Next obstacle in Packers' bid to 'run table' is Seahawks
GREEN BAY, Wis. -- Two weeks ago, when the Green Bay Packers were scuffling along at 4-6, quarterback Aaron Rodgers made a bold proclamation.
"I feel like we can run the table," Rodgers said on Nov. 23.
With victories over Philadelphia and Houston the past two weeks, the Packers are one-third of the way to that target. Sunday's game against the Seattle Seahawks at Lambeau Field (4:25 p.m. ET, FOX) looms as by far the biggest barrier.
Green Bay (6-6) remains two games behind Detroit in the NFC North but has gotten back into the wild-card chase, where it trails Tampa Bay (7-5) by one game.
"I think there's a lot of confidence in the locker room," Rodgers said Wednesday. "I think guys really believe that this team has the potential to make a run. We've shown it the last two weeks -- a tough road win and then holding serve at home.
"But, obviously, this is a little bigger game with the opponent. As every game progresses, there's more on the line for us to play for. So I'm confident in the guys that we're up to the challenge."
With Dallas (11-1) running away in the NFC race for home-field advantage, Seattle (8-3-1) is battling Detroit (8-4) for a first-round bye. The Seahawks have won four of their last five games, including a blowout of Carolina on Sunday night in which Russell Wilson threw for 277 yards and Thomas Rawls ran for 106 of the team's 240 rushing yards.
While the Seahawks appear to be surging, they did suffer a significant loss when safety Earl Thomas sustained a broken leg against the Panthers. Steven Terrell is expected to replace Thomas.
The Seahawks are still confident that the beat will go on for a defense that is trying to lead the NFL in points allowed for the fifth consecutive season, which would be unprecedented in the Super Bowl era.
"A team that's not great, they try to have everyone lift their play and do more than what they're supposed to do," said Seahawks defensive end Michael Bennett, who returned last week after missing five games with a knee injury. "When you've got people behind them, you expect them to do their job. We expect whoever plays where Earl is, they're going to do their job.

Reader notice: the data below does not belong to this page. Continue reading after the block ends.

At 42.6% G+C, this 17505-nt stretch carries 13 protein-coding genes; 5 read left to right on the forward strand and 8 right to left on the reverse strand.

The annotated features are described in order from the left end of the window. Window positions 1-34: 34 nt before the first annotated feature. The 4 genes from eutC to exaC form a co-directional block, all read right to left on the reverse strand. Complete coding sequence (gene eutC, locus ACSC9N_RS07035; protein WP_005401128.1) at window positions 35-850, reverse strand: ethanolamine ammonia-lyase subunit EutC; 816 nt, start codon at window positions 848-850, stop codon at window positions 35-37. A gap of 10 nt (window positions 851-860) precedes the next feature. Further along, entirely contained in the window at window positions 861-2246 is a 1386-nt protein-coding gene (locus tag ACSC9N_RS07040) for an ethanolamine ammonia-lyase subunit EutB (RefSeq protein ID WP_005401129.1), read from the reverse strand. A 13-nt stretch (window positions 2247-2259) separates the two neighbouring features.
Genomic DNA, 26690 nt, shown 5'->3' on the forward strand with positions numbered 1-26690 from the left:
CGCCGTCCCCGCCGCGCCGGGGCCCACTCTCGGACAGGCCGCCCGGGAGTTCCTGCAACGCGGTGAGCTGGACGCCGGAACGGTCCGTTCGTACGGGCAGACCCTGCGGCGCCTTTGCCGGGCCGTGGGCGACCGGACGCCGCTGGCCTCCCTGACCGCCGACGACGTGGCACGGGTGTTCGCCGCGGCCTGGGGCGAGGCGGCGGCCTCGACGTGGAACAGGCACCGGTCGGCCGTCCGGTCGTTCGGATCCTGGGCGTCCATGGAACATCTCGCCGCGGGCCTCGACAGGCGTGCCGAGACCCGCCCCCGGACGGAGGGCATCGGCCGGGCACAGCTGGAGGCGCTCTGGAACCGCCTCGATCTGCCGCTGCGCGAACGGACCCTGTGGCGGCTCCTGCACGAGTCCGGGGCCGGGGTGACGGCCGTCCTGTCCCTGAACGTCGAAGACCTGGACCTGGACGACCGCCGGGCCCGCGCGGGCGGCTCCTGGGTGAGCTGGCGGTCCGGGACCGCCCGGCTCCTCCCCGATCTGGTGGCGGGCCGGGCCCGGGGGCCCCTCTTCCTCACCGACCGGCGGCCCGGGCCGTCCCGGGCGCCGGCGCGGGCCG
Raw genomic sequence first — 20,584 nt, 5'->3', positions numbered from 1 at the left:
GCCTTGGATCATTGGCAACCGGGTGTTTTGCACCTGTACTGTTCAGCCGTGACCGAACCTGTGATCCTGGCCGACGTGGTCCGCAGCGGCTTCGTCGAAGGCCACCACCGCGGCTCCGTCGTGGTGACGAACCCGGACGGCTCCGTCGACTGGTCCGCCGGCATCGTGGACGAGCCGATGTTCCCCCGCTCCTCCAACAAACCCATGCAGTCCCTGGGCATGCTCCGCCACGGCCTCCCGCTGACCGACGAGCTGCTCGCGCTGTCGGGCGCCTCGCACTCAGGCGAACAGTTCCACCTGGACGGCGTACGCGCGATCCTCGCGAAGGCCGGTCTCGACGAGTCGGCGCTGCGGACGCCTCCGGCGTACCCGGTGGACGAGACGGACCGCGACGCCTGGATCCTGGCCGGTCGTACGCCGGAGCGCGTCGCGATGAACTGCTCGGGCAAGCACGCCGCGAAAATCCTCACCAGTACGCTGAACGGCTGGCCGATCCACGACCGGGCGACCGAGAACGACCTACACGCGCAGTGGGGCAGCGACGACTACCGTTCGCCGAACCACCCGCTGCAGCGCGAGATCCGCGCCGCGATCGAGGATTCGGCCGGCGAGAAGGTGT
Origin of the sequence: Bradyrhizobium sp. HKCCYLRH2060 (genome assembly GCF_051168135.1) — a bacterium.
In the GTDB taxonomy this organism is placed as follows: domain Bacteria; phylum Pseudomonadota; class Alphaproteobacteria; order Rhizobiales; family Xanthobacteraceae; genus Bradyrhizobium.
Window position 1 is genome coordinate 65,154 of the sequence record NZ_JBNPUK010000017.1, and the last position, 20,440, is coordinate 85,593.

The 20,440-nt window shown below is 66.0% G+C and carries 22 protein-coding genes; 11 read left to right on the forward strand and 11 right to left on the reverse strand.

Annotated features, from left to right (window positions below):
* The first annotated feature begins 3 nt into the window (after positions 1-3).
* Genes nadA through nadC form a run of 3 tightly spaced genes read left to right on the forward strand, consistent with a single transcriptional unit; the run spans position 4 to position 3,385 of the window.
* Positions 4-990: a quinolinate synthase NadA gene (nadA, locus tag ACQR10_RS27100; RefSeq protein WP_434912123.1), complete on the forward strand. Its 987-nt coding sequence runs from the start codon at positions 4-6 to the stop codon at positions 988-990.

"Nobody's going to try to do more than what they're supposed to do, and that's how you play great defense."
The Packers no doubt will test Thomas' replacement, but within reason.
"The way he plays the position is extraordinary," Packers coach Mike McCarthy said. "He has tremendous range, anticipation and he's a big part of their leadership of the football team.
"You have to look at how the new guy's going to fit in, but we're not going to drop back and throw 50-yard post routes all day because they've got a new free safety. I don't think that's practical."
Injuries will be a major storyline for the Packers, too. Starting outside linebacker Nick Perry, the team's leader with eight sacks, has been ruled out with an injured left hand.
Fellow starter Clay Matthews, to use McCarthy's words, was "extremely limited" against the Texans with an injured shoulder. Starting inside linebackers Jake Ryan (ankle), who returned last week from a two-game absence, and Blake Martinez (knee), who has missed the past two games, are ailing, too.
Quarterback Aaron Rodgers is battling a hamstring injury -- not particularly good news for the Packers, considering Seattle ranks fourth in the league with 31 sacks.
After a relatively slow start to the season, Rodgers is heating up in the nick of time. In the past seven games, he leads the NFL in touchdown passes and 100-plus rating games.
"We've watched him all year," Seahawks coach Pete Carroll said. "He's being what he is. He's an extraordinary football player, a great leader, an amazing competitor, such a creative player.
"This isn't a new guy to me. We played him back when he was in college a lot. Feel very familiar with him and have watched his career. If you want to break up this season by what he did early and what he did late, he's a great football player and, because of that, he's going to wind up showing you that if you watch him enough."
Updated December 9, 2016